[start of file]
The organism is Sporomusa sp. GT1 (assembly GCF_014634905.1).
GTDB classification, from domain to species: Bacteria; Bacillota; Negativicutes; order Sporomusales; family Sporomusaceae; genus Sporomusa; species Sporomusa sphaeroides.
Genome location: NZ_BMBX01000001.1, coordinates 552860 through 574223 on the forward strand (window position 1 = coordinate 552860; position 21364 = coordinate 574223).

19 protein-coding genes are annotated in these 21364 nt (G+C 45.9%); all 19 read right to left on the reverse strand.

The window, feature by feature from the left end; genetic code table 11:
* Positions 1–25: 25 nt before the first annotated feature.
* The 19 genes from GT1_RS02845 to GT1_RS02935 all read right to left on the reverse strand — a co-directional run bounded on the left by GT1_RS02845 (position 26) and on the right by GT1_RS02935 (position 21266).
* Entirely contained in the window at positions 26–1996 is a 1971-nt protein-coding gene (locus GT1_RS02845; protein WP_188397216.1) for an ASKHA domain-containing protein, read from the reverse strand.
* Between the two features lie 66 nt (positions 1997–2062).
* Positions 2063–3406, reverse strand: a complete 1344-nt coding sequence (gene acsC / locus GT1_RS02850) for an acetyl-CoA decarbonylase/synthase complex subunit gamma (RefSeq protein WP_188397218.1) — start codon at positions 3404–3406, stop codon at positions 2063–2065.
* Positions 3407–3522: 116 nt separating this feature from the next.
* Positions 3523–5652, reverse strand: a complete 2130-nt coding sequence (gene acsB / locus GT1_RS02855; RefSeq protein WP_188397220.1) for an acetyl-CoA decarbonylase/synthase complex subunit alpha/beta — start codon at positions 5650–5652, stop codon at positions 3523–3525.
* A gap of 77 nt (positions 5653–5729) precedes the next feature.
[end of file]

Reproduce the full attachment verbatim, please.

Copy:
The organism is Sporomusa sp. GT1 (assembly GCF_014634905.1).
GTDB classification, from domain to species: Bacteria; Bacillota; Negativicutes; order Sporomusales; family Sporomusaceae; genus Sporomusa; species Sporomusa sphaeroides.
Genome location: NZ_BMBX01000001.1, coordinates 552860 through 574223 on the forward strand (window position 1 = coordinate 552860; position 21364 = coordinate 574223).

19 protein-coding genes are annotated in these 21364 nt (G+C 45.9%); all 19 read right to left on the reverse strand.

The window, feature by feature from the left end; genetic code table 11:
* Positions 1–25: 25 nt before the first annotated feature.
* The 19 genes from GT1_RS02845 to GT1_RS02935 all read right to left on the reverse strand — a co-directional run bounded on the left by GT1_RS02845 (position 26) and on the right by GT1_RS02935 (position 21266).
* Entirely contained in the window at positions 26–1996 is a 1971-nt protein-coding gene (locus GT1_RS02845; protein WP_188397216.1) for an ASKHA domain-containing protein, read from the reverse strand.
* Between the two features lie 66 nt (positions 1997–2062).
* Positions 2063–3406, reverse strand: a complete 1344-nt coding sequence (gene acsC / locus GT1_RS02850) for an acetyl-CoA decarbonylase/synthase complex subunit gamma (RefSeq protein WP_188397218.1) — start codon at positions 3404–3406, stop codon at positions 2063–2065.
* Positions 3407–3522: 116 nt separating this feature from the next.
* Positions 3523–5652, reverse strand: a complete 2130-nt coding sequence (gene acsB / locus GT1_RS02855; RefSeq protein WP_188397220.1) for an acetyl-CoA decarbonylase/synthase complex subunit alpha/beta — start codon at positions 5650–5652, stop codon at positions 3523–3525.
* A gap of 77 nt (positions 5653–5729) precedes the next feature.